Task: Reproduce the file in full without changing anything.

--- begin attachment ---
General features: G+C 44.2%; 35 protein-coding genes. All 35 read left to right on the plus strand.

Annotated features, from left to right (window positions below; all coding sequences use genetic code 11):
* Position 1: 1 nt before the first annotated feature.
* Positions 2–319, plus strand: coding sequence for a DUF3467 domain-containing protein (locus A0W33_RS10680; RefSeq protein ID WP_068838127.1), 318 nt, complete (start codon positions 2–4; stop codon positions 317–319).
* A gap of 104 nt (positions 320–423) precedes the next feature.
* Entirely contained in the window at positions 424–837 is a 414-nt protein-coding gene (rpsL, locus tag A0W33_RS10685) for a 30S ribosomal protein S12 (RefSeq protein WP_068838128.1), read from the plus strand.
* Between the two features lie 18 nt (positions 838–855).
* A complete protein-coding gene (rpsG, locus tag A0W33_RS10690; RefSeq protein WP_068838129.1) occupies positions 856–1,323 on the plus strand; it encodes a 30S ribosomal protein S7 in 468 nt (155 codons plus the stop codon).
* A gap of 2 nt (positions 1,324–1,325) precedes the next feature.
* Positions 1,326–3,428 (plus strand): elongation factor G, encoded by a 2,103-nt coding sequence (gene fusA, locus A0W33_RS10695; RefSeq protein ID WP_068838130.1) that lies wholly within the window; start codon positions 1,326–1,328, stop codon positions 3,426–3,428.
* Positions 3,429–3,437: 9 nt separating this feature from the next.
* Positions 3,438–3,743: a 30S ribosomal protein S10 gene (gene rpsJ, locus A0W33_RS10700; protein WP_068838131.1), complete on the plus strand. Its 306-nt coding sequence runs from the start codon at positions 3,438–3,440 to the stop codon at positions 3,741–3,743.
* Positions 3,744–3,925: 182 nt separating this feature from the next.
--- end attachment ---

General features: G+C 44.2%; 35 protein-coding genes. All 35 read left to right on the plus strand.

Annotated features, from left to right (window positions below; all coding sequences use genetic code 11):
* Position 1: 1 nt before the first annotated feature.
* Positions 2–319, plus strand: coding sequence for a DUF3467 domain-containing protein (locus A0W33_RS10680; RefSeq protein ID WP_068838127.1), 318 nt, complete (start codon positions 2–4; stop codon positions 317–319).
* A gap of 104 nt (positions 320–423) precedes the next feature.
* Entirely contained in the window at positions 424–837 is a 414-nt protein-coding gene (rpsL, locus tag A0W33_RS10685) for a 30S ribosomal protein S12 (RefSeq protein WP_068838128.1), read from the plus strand.
* Between the two features lie 18 nt (positions 838–855).
* A complete protein-coding gene (rpsG, locus tag A0W33_RS10690; RefSeq protein WP_068838129.1) occupies positions 856–1,323 on the plus strand; it encodes a 30S ribosomal protein S7 in 468 nt (155 codons plus the stop codon).
* A gap of 2 nt (positions 1,324–1,325) precedes the next feature.
* Positions 1,326–3,428 (plus strand): elongation factor G, encoded by a 2,103-nt coding sequence (gene fusA, locus A0W33_RS10695; RefSeq protein ID WP_068838130.1) that lies wholly within the window; start codon positions 1,326–1,328, stop codon positions 3,426–3,428.
* Positions 3,429–3,437: 9 nt separating this feature from the next.
* Positions 3,438–3,743: a 30S ribosomal protein S10 gene (gene rpsJ, locus A0W33_RS10700; protein WP_068838131.1), complete on the plus strand. Its 306-nt coding sequence runs from the start codon at positions 3,438–3,440 to the stop codon at positions 3,741–3,743.
* Positions 3,744–3,925: 182 nt separating this feature from the next.